One in ten NSW residents diagnosed with a mental health issue

Publish date:
smiling family

One in ten NSW residents diagnosed with a mental health issue

A recent study of Covid-19 mental health impacts in NSW shows an overall negative impact of the pandemic on the population’s lifestyle and wellbeing, with one in ten NSW residents reporting to have experienced a new mental health issue during 2020.

Since March 2020, the Covid-19 pandemic has forced us to deal with a wide range of changes affecting our sense of freedom, relationships with our family and friends, our work, our studies, our financial wellbeing, and our mental health.

Learning about mental health provides a solid foundation to analyse the risks and recognise the early signs of mental health problems, have the tools and the confidence to act, and the essential skills to support people on their recovery journey. This allows individuals in clinical and non-clinical professions to perform better in their job, to have opportunities for professional and personal development, and to experience the benefits of supporting the community and those around them.

Covid-19 impact on mental health in NSW

In their July 2021 executive summary, the Mental Health Commission of NSW detailed many aspects of what they learned from Covid-19. The study's findings showed an overall negative impact of the pandemic on the population’s lifestyle and wellbeing, with at least four out of ten NSW residents reporting having experienced negative impacts on their way of life, finance, work or study, overall health and mental health.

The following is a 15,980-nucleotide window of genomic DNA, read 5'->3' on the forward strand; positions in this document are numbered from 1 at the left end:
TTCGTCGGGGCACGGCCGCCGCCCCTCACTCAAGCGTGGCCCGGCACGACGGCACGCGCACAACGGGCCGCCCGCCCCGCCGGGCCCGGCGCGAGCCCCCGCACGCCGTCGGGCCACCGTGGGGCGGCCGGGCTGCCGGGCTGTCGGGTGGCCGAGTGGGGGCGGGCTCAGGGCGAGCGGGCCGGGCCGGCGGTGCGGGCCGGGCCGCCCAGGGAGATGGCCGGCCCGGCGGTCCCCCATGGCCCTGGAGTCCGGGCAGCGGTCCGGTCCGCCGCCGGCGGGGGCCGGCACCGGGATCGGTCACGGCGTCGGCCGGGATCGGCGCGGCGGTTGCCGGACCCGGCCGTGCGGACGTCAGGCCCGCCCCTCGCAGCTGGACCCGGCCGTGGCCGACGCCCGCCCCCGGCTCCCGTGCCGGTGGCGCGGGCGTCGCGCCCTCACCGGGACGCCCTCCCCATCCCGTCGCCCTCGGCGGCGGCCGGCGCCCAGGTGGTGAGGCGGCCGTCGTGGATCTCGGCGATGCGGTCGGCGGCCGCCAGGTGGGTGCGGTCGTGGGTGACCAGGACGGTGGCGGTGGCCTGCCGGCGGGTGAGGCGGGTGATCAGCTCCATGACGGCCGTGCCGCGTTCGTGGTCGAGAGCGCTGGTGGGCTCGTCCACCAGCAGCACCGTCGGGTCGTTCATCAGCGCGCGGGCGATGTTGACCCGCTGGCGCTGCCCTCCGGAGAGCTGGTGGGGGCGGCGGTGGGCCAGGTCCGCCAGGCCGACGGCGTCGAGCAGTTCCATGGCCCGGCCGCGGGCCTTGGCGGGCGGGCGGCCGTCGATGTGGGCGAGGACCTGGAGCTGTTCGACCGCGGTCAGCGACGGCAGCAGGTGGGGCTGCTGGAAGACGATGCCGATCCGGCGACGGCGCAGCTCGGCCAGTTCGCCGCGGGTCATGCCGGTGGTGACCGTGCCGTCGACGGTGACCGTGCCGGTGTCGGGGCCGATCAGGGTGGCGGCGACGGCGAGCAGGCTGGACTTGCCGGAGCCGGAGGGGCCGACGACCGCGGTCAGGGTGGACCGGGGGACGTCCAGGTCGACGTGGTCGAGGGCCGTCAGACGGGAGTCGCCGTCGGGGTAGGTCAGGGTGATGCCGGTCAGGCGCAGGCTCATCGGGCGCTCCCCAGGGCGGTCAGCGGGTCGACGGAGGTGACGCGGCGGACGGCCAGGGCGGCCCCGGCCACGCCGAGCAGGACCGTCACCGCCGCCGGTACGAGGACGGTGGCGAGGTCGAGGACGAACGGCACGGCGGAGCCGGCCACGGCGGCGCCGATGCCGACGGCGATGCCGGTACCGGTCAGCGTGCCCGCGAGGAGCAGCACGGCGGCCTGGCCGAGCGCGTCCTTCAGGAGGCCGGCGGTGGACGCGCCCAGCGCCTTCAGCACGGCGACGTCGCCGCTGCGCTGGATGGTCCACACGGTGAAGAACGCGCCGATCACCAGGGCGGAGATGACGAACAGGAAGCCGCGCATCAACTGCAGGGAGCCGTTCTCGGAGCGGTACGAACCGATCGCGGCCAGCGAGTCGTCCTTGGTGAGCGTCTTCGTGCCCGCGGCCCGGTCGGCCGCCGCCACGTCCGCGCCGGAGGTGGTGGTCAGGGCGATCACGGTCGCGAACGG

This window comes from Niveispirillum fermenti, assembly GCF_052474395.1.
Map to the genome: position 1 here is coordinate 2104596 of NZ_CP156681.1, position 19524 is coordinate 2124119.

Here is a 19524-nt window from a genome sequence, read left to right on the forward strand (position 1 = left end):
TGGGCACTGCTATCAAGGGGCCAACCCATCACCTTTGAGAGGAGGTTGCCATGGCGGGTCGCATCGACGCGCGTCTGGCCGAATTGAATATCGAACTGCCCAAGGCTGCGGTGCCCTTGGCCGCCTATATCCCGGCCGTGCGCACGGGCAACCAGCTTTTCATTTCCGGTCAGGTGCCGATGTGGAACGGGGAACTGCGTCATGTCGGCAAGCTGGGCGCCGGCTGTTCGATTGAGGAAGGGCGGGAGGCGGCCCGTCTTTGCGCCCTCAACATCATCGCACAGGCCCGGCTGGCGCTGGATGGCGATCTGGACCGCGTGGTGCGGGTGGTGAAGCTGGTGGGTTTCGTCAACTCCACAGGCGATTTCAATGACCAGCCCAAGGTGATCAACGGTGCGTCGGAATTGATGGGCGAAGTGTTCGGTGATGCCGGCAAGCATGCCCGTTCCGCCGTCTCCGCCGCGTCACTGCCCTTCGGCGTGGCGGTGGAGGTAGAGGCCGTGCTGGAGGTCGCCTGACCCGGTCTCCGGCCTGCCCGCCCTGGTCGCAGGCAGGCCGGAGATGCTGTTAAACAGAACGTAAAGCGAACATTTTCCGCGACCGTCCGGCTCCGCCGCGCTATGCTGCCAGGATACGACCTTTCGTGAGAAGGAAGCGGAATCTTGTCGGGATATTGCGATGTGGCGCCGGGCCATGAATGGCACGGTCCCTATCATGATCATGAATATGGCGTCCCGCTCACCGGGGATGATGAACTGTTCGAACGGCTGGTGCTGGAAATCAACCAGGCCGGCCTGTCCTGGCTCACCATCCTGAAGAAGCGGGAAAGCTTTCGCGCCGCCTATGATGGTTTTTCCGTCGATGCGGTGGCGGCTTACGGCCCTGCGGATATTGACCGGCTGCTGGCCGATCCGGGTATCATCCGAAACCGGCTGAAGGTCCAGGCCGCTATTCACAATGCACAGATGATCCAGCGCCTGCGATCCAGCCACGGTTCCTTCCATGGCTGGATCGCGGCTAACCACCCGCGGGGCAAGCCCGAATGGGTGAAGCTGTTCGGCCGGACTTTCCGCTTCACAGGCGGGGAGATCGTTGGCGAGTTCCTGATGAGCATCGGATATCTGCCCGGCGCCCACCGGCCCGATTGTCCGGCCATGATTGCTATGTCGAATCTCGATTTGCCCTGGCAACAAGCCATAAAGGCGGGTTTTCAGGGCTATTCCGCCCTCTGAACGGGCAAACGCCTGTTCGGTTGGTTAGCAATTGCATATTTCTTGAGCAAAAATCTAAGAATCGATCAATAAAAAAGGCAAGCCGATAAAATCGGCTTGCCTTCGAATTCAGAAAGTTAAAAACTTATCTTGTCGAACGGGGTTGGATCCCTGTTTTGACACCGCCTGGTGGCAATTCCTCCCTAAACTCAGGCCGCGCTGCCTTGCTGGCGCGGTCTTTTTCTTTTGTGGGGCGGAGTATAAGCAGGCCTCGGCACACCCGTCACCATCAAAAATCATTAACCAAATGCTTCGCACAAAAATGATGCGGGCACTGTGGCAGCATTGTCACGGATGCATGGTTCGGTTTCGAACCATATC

The most alarming finding is related to people’s experience of mental health challenges with one in ten NSW residents reporting to have experienced a new mental health issue during 2020.

Since the onset of Covid-19, around 6% reported both a pre-existing mental health issue and a new issue in 2020, while 9% of NSW residents with no prior mental health challenges reported that they were experiencing a new mental health issue as advised by a mental health professional.

Among the main issues reported, depression and anxiety disorders continue to be the most common mental health issues, both before and during 2020. While other illnesses reported less frequently were bipolar disorder and a psychosis such as schizophrenia.

When looking at NSW residents in terms of demographics, a higher incidence of mental health issues was reported among:

  • Younger NSW residents
  • Households with children
  • Those born in Australia
  • LGBTQ+ residents
  • Aboriginal and Torres Strait Islander residents

Access to mental health support

In 2020, approximately half of the population had access to some form of mental health support or activity, seeking informal help among friends and family, community groups, formal support through clinical or mental health support groups, including local GPs, psychologists, psychiatrists, and Lifeline and Beyond Blue.